School crime

According to an FBI study, knives – not guns – are the most commonly used weapons in school crime.

The Crime in Schools and Colleges study, which gathered data from about a third of the nation’s law enforcement agencies, showed that the most commonly used weapon in more than 558,000 campus-related crimes over the five-year span was a knife — not counting fists and feet, which accounted for most of the incidents.

The article at the Washington Post is actually pretty interesting, and avoids hysterics pretty much entirely. I would be really interested to get my hands on a copy of the study and the raw data as well; there are some interesting statistical tidbits.

The largest group arrested for crimes at school for which age was known was 13- to 15-year-olds, accounting for 38 percent of those arrested… More than half of all campus crimes involved acquaintances.

I find the first statistic somewhat surprising, actually; as I would have assumed that the age group that contained the most arrests would have been 16-18 year olds.

Some questions that the study raises with me are how many of the arrests were made due to technical violations of a “Zero-tolerance” policy, i.e. brining a butter knife to school.

The other expected response will be for some group to ask for knife control – because obviously the problem isn’t overcrowded schools, or poverty, but the fact that kids can get knives.

Updated: To include a link to the FBI’s  Adobe file of the report here.  I’m going to take a look at this over the weekend and do a post on Monday.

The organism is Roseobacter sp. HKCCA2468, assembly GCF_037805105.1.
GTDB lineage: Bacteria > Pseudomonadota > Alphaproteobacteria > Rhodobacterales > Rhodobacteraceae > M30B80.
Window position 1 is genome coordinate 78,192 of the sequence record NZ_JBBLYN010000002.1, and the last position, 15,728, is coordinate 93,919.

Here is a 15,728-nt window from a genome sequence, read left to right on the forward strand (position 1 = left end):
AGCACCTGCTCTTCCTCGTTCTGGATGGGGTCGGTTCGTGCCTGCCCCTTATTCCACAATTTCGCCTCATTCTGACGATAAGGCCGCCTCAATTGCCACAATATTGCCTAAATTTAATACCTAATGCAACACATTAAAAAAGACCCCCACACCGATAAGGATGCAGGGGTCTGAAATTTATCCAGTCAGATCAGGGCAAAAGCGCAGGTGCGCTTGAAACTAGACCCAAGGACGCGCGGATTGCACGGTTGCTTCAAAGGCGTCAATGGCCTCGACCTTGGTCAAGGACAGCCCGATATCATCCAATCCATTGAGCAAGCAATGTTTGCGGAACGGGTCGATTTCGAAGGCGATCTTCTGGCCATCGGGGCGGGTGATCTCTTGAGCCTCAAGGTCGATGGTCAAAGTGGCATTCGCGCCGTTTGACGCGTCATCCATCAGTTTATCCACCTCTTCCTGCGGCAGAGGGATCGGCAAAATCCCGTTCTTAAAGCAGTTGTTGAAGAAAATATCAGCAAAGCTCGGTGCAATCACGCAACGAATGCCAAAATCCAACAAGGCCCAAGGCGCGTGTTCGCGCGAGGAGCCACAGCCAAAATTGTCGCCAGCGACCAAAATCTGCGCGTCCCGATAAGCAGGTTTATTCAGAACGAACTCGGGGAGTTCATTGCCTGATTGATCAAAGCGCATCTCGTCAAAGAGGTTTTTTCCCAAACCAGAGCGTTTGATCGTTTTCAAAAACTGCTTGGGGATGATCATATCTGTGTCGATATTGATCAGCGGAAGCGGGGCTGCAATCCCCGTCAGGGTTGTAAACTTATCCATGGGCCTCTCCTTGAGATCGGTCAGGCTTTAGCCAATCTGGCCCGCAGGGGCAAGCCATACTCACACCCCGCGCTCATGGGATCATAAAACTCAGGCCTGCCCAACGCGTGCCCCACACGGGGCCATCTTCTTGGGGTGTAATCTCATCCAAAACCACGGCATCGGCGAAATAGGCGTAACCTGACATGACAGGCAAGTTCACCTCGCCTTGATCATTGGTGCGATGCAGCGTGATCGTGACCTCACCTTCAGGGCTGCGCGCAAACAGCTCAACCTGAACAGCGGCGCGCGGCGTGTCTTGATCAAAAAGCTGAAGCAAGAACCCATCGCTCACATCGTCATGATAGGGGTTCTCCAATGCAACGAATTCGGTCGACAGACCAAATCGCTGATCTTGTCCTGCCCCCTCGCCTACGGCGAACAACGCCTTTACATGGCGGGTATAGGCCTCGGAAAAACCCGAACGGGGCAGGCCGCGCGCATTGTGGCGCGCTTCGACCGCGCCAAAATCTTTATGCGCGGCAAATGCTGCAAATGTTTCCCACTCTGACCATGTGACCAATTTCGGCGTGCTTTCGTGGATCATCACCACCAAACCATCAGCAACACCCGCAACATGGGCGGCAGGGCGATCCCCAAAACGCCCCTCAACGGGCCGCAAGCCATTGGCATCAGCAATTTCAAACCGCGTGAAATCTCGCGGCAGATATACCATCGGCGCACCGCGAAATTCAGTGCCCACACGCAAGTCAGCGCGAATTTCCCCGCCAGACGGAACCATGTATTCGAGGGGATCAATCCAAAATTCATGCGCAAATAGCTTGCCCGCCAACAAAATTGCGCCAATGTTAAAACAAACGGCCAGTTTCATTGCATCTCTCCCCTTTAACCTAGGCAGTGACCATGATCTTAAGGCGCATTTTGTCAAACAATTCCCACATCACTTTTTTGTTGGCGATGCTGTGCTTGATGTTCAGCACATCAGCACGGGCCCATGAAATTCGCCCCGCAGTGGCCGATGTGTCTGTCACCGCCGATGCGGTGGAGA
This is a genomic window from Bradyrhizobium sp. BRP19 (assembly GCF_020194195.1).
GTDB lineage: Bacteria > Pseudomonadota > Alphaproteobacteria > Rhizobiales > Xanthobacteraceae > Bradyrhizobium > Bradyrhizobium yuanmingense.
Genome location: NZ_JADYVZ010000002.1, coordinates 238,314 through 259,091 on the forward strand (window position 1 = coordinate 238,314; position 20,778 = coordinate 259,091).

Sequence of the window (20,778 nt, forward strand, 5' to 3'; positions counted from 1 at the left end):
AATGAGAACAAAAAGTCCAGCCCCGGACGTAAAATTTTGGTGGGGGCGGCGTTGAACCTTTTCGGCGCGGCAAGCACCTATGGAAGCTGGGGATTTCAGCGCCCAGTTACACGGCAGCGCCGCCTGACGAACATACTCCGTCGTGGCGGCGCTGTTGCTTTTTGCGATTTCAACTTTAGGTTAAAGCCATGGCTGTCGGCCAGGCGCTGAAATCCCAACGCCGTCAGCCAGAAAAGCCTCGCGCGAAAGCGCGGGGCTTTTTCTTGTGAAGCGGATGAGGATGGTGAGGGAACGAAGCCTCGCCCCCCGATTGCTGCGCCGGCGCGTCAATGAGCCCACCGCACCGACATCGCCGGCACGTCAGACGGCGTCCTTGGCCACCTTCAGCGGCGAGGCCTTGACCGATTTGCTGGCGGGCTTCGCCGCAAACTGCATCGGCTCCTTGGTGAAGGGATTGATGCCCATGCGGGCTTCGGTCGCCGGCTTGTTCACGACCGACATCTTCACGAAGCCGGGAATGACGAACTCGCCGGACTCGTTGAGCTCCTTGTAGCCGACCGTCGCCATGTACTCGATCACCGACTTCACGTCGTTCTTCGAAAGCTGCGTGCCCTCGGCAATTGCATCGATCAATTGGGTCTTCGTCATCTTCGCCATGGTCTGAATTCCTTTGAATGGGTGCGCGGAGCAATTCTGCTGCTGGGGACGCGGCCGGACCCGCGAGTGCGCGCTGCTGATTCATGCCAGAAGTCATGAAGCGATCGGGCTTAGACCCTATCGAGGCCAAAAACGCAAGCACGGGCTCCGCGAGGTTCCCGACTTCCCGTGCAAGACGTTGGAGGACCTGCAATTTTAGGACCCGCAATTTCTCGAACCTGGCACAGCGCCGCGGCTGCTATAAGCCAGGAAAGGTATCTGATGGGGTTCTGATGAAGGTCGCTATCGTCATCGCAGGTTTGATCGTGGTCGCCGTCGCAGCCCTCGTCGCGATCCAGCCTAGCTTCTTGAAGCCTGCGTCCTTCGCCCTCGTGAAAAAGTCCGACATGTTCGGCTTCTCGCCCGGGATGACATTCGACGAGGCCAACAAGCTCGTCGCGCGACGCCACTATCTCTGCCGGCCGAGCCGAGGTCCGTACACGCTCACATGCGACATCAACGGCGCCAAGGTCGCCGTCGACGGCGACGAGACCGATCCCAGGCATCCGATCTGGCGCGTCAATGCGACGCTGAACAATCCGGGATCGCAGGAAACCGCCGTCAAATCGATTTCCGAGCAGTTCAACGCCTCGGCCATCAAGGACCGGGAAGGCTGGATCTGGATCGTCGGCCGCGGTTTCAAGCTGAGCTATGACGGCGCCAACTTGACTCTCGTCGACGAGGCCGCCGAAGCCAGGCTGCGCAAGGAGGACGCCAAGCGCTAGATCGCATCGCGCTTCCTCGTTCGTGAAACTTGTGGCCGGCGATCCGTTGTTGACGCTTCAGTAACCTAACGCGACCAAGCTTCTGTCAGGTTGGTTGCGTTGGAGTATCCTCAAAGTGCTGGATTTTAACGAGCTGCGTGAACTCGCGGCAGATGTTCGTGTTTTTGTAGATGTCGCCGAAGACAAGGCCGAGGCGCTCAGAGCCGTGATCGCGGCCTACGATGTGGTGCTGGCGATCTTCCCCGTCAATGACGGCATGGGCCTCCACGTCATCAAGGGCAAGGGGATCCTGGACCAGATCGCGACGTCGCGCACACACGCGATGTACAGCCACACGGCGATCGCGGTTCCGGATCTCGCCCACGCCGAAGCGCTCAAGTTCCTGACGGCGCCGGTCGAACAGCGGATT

1. When I was in high school (late ’60s) we were actually issued knives in art class for craft projects. I got in minor trouble once for my response when another student made a threatening move with his. As for actual knife crime, the one serious stabbing took place in a girls’ washroom, and the weapon used was a fingernail file.

  2. When I was in grade school, late ’40s, early ’50s) we boy scouts and cub scouts openly carried knives as part of our uniform. The official scout web belt had a clip to accomodate the shackle of the official scout knife. I don’t recall any scout-related crime–if you discount a possibly pederastic scout master.

  3. …I would have assumed that the age group that contained the most arrests would have been 16-18 year olds

    By that age the trouble makers have quit or been kicked out.

  4. The Boston Globe did a story to the tune of “With stricter gun laws in place, Boston Criminals have turned to knives” And it showed knife crime being much higher than gun crime. Then they showed rates over the last few years. Knife crime has ALWAYS been higher. Love that Globe. I blogged about it a while back, but I can’t seem to find it now.

  5. Building on Rob K’s comment, the 16- to 18-year-olds who are still in the school are also much more mobile than the immediately younger cohort. They can generally GTFO whenever they want, where the younger teens are left walking, waiting for the bus, or whatever. They’re just around more than the older group.

  6. The thing is gun control is only about control and making the political ruling class safer. If total gun control is ever successful here, knives will be next, baseball bats, etc. and so on as has happened in the UK. England is a prophesy of what we can realistically expect if we lose this fight.

    I don’t notice that safety of the populace of the UK has been enhanced any, but it sure has benefitted the pols and their enforcers.

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